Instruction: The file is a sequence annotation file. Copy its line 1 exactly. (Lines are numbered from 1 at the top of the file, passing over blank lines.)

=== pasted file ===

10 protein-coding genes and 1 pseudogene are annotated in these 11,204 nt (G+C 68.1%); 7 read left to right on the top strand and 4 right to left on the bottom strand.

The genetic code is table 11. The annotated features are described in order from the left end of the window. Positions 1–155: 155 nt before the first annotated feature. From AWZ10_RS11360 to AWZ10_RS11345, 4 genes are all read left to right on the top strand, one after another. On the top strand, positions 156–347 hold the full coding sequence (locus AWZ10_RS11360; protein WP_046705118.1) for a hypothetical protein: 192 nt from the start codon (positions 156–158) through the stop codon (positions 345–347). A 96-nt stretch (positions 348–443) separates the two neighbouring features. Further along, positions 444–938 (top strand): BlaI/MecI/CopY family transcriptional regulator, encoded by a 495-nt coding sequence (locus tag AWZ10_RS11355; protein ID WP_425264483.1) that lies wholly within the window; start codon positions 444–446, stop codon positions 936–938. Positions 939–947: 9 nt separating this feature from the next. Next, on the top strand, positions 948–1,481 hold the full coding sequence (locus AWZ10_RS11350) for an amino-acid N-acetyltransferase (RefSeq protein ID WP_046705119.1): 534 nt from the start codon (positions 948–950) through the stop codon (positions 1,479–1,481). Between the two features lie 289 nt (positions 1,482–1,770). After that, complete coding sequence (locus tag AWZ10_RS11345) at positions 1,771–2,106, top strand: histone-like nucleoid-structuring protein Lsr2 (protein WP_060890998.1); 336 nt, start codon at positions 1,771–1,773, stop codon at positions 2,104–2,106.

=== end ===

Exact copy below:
10 protein-coding genes and 1 pseudogene are annotated in these 11,204 nt (G+C 68.1%); 7 read left to right on the top strand and 4 right to left on the bottom strand.